Talented front-end developers are responsible for crafting customer-facing websites and apps. They play a key role in the web development process by ensuring websites are aligned with company branding. Front-end development also involves aspects of user interface (UI) and user experience (UX) design.
Searching for your favorite movie, browsing a digital catalog, or navigating between blog posts needs to be obvious and effortless. One of the most fundamental front-end developer skills is to create a great user experience. Even the slightest frustration can cause lost sales and damage to the brand.
Front-end responsibilities are distinct from back-end duties. Anything that the user can see or interact with is handled by the front-end developer. They focus on site design, layout, navigation, structure, fonts, colors, images, and content. Back-end developers work under the hood and handle the core functionality of the site. They’re more concerned with server configurations, database set up, and integrating features like payment processors or live chat apps.
Businesses are realizing the importance of their digital presence, and as a result, the demand for front-end developers is booming. In the United States, the average salary for a developer-related position is around $100,000.
If you’re an aspiring front-end developer and want to get started in the field, here are some of the skills you’ll need to be successful. We’ll also cover online UX/UI design courses you can join to learn these skills and fast-track your way to a high-paid developer position.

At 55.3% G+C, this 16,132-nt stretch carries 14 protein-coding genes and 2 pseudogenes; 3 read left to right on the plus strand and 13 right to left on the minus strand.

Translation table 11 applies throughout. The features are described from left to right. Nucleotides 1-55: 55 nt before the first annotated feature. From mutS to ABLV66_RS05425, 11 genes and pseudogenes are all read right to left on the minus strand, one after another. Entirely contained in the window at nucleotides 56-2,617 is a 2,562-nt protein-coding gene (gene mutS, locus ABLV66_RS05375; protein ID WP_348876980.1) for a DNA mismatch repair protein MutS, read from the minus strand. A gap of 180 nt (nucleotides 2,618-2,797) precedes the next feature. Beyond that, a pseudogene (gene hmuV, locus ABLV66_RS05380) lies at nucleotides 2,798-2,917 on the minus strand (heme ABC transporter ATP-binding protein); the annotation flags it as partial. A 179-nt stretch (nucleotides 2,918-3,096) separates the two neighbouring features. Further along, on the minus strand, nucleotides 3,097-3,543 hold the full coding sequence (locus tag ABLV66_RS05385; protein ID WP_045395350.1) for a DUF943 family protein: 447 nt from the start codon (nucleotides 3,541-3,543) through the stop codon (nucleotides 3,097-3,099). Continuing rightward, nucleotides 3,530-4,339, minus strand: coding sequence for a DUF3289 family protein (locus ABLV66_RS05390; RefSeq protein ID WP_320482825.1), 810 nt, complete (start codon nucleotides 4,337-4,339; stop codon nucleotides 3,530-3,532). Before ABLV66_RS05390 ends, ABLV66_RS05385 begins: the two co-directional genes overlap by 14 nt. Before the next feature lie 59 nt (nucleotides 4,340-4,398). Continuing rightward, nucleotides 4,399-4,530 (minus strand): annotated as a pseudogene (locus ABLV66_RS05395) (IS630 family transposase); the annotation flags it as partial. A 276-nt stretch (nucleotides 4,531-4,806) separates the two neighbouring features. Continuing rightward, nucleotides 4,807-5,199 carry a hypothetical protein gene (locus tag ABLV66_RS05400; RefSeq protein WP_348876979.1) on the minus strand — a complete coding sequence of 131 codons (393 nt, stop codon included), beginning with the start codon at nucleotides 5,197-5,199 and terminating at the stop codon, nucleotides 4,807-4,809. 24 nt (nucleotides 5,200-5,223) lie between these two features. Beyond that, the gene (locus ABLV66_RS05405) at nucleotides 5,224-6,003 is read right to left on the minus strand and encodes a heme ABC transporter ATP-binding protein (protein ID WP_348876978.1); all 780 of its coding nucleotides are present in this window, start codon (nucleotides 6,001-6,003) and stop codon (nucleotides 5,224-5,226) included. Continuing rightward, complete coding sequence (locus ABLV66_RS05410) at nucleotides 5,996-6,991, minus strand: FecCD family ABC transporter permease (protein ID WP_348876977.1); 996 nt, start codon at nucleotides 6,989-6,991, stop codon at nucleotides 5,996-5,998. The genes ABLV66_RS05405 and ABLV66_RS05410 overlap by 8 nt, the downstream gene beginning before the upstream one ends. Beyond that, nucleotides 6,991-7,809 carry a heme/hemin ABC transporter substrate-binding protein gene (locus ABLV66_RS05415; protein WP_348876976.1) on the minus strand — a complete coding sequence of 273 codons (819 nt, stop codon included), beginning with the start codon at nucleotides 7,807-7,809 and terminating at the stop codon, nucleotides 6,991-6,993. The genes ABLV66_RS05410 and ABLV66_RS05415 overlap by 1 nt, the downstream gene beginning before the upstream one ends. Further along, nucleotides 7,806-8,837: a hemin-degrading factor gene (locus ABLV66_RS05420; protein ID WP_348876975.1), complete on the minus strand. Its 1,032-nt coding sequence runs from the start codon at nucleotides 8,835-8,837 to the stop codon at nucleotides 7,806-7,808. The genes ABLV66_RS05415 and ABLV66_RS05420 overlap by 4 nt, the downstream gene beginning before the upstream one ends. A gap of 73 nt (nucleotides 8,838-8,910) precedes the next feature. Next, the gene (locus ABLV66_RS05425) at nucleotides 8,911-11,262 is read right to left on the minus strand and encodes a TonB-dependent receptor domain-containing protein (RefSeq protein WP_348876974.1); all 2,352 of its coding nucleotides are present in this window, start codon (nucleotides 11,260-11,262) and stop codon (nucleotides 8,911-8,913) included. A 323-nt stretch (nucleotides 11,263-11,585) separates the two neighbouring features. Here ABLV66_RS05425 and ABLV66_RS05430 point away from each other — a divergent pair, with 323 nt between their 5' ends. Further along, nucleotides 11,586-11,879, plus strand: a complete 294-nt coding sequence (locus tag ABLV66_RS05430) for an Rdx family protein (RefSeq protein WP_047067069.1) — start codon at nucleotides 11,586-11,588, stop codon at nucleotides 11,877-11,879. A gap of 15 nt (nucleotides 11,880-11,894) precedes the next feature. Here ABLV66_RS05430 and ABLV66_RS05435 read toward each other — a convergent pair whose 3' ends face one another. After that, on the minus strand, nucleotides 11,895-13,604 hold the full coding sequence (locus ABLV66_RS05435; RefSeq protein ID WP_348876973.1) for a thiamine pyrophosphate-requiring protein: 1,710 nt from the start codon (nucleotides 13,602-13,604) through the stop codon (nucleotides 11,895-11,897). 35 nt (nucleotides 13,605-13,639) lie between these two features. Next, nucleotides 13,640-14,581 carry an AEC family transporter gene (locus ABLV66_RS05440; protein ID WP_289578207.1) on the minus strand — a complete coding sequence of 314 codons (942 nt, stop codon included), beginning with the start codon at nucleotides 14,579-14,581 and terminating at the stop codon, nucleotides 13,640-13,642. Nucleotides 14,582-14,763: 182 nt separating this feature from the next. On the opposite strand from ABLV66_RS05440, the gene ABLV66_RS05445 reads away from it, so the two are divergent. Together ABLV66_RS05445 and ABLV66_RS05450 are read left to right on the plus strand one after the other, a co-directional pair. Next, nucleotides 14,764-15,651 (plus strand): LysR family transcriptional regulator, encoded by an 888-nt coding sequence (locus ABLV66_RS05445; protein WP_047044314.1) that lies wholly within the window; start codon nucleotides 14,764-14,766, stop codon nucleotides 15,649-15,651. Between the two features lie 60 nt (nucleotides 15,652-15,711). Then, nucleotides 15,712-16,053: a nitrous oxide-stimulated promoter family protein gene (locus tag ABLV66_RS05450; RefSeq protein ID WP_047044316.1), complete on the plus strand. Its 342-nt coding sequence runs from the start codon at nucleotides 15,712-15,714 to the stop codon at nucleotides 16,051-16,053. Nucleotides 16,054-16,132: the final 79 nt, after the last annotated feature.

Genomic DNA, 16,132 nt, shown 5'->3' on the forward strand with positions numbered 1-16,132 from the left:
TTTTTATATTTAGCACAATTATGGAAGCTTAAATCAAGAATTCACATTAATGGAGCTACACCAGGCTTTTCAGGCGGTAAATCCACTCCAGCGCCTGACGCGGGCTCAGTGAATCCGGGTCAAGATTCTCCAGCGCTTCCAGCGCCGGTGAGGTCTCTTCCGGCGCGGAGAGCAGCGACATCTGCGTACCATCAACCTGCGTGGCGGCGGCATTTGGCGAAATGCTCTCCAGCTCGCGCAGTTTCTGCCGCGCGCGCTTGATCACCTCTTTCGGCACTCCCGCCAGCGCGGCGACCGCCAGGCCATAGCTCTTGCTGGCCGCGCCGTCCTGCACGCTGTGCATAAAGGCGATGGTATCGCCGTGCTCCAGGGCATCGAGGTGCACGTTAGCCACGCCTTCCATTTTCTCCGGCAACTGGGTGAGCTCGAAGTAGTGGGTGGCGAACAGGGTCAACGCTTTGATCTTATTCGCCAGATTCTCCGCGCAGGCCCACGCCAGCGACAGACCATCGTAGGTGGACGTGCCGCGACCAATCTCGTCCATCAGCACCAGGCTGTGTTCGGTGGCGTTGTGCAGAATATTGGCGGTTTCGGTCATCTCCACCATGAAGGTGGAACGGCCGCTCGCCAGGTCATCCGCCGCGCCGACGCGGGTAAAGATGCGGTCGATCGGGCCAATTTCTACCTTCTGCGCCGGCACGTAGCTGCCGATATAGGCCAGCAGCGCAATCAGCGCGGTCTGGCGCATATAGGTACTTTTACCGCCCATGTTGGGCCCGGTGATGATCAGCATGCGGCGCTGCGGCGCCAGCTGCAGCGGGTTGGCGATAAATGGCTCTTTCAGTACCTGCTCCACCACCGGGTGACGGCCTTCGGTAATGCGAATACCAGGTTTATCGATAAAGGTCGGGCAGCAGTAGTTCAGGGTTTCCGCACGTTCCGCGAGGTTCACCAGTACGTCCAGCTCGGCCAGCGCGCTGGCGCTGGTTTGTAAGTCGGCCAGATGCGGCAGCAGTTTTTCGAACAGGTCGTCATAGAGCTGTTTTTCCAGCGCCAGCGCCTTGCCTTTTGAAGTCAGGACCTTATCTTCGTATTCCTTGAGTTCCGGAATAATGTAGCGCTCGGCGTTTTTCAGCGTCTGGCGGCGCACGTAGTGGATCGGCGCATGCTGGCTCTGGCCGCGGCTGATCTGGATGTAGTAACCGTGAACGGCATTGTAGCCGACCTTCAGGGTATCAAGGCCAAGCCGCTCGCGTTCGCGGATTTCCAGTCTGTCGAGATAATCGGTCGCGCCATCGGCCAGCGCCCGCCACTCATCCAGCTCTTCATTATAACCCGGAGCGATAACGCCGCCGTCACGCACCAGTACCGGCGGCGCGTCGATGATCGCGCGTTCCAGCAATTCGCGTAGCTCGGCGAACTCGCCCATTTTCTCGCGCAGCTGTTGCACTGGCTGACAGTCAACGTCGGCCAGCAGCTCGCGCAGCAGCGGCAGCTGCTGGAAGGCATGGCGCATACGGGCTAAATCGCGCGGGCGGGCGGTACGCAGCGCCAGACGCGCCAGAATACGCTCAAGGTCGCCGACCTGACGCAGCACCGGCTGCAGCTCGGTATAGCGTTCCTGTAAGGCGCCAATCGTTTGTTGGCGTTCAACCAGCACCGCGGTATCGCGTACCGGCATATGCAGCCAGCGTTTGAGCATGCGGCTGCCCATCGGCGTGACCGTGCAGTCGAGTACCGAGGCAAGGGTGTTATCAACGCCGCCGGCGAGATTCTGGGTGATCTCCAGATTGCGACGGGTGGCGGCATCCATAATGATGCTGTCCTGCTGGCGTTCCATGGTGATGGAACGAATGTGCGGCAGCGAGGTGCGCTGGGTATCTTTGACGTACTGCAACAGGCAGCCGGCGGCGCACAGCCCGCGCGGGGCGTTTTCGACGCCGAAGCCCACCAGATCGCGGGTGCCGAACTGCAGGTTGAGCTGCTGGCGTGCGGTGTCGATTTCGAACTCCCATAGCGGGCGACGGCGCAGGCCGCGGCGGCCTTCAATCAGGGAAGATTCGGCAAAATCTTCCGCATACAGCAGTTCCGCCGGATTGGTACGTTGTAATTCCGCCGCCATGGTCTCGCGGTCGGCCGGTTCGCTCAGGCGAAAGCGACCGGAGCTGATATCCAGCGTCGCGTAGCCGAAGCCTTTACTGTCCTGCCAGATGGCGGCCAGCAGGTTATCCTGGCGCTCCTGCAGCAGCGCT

Must-Have Front-End Developer Skills
Getting up to speed with front-end development skills is a great place to start your journey. While the required knowledge for entry-level developer jobs can vary from company to company, many skills are common across the industry. Focusing your efforts on learning these common skills can boost your chances of success in the job market.
Here’s a list of core front-end developer skills that are often required by employers in the space:
- HTML (Hypertext Markup Language) is the standard language used to build documents that are translated into web pages. HTML code is interpreted by your web browser to generate images, animation, text, and other components. The properties of each element are defined by the HTML code you write. This can be tweaked and polished by the designer. Many web design interfaces or templates create HTML code automatically. You still need to understand the code if you want to fine-tune pages or fix errors that can occur.
- CSS (Cascading Style Sheets) is used with HTML to define consistent styles and formatting rules through an entire site. HTML dictates what to display, CSS dictates how to display it. For example, you can create a text heading in HTML and then make it blue using CSS. The main advantage of using CSS is that you can change all heading colors at the same time, rather than going through HTML code and changing several headings separately. CSS is a powerful tool to create consistent themes on your site. Before learning CSS you should have a basic understanding of HTML.